Columbia University historian Rashid Khalidi, author of The Iron Cage: The Story of the Palestinian Struggle for Statehood, says time is running out for both Abbas' Fatah and Hamas, even as they control the current discourse . “A new generation of young Palestinian activists has no time for the slogans, politics and leaders of the past,” Khalidi wrote recently. "These activists operate on the same wavelength throughout Palestine and in the diaspora."

Haniyeh isn't the only Palestinian expat pulling the strings in the Gulf in preparation for a post-Abbas era. Dahlan, who was born in the Khan Yunis refugee camp in Gaza and whose bare name reportedly infuriated Abbas, scored 7 percent in Shikaki's poll. The former PA security minister tweets frequently and leads his Democratic Reform share group from his exile in the United Arab Emirates after planning to run for parliament in the aborted general election in May. Dahlan, 59, was a young lieutenant when Arafat directed the PLO's global political, financial and terrorist activities from Tunisia and fled the West Bank in 2011 to avoid a police raid ordered by Abbas.

Today Dahlan works as an international management consultant and advises Abu Dhabi's Crown Prince Mohammed bin Zayed on the gnarled Palestinian elements of the 2020 Abraham Agreement with Israel. While the Emiratis said they negotiated part of the peace deal to prevent Israel from annexing the West Bank and preserving the prospect of a Palestinian state, Abbas sees the deal as a "stab in the back". Dahlan's beachfront mansion in Abu Dhabi is a magnet for politicians, advisors and financiers who are betting on his return to Palestinian politics once Abbas leaves the stage.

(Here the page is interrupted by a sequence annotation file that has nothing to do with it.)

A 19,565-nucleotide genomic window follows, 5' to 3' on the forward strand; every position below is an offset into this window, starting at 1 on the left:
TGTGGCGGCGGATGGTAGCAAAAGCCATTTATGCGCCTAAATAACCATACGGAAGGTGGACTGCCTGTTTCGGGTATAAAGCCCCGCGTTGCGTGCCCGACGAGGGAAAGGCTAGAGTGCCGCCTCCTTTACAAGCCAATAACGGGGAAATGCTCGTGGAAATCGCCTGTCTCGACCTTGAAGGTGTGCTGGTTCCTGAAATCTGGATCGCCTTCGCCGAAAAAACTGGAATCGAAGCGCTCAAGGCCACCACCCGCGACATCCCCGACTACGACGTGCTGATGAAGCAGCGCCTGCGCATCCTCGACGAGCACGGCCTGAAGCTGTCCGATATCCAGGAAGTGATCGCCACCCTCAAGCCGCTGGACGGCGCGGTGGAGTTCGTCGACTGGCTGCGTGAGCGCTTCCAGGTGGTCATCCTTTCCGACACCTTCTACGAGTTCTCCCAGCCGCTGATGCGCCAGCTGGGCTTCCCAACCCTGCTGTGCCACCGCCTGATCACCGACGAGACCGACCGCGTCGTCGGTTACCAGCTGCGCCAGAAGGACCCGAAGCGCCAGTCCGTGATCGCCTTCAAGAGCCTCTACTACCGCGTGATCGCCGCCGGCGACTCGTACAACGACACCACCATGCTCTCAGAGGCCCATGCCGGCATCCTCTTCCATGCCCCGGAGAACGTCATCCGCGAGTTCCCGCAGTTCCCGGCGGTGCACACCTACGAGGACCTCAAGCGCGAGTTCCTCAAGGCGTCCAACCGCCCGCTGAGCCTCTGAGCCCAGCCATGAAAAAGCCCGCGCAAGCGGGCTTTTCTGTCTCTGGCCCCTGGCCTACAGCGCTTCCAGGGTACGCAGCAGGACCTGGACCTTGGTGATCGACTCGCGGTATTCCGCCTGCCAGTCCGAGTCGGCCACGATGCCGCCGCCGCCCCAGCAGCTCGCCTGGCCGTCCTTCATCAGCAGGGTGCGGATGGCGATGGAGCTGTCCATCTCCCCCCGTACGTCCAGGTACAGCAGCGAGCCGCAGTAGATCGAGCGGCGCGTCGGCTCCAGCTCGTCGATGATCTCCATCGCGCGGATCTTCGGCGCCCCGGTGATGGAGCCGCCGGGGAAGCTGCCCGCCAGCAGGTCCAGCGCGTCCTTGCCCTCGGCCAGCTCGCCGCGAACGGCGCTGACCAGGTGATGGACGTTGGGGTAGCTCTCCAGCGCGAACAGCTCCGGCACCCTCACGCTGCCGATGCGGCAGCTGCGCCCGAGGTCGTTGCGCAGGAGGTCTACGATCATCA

Other dark horses who shifted their focus overseas after being sidelined by Abbas include Fayyad, a former International Monetary Fund economist who received his PhD from the University of Texas at Austin. Fayyad, who received 3 percent of the vote in Shikaki's poll, spent much of the past decade at the U.S. think tank, holding various fellowship positions at the Brookings Institution, Atlantic Council, Harvard Kennedy School, and Princeton's School of Public University University and International Affairs. While 70-year-old Fayyad's proximity to Washington’s money and power is Abbas & # 39; Having fueled suspicion, the PA president has reportedly recently warmed up with his former subordinate. Abbas even sent Fayyad on a mission to Gaza to explore prospects for a new round of reconciliation talks with Hamas.

Rounding out the list of Abbas rivals with international seats is Nasser al-Qudwa, a nephew of Arafat who was previously Palestinian Foreign Minister and Ambassador to the United Nations. Dividing his time between Ramallah and Paris, Qudwa has an undisguised ambition to challenge Abbas and lead his own faction within Fatah, which the party's Central Committee removed from membership in March. Qudwa has barely registered as a presidential candidate, but his Freedom Group would have won 9 percent in legislative competition, according to the Palestinian Center for Political and Survey Research.

Although Dahlan, Fayyad and Qudwa all stayed at or below 7 percent in the poll, it is noticeable that the Ramallah insiders, who are most often viewed as potential Abbas successors, rate even worse. These include Prime Minister Mohammed Shtayyeh, the Secretary General of Fatah, Jibril Rajoub, and the head of the PA's intelligence agency, Majed Faraj. Diaspora numbers seem less affected by years of failed Palestinian politics and the PA's unpopular cooperation with Israel.

All in all, there is one Palestinian figure who has consistently surpassed both Abbas and Haniyeh. Marwan Barghouti, an underground leader of the two Intifada revolts against Israel, would clearly be the next Palestinian president – if he wasn't in an Israeli prison. He was arrested by Israel in 2002 and later sentenced to five life sentences for murder.

After rejecting repeated appeals for the appointment of a political heir, Abbas staggers on as the angry old man on the flying trapeze. He (and Israel) have the contenders to replace him, perhaps grounded in his backyard, but the winds of change are blowing from the diaspora.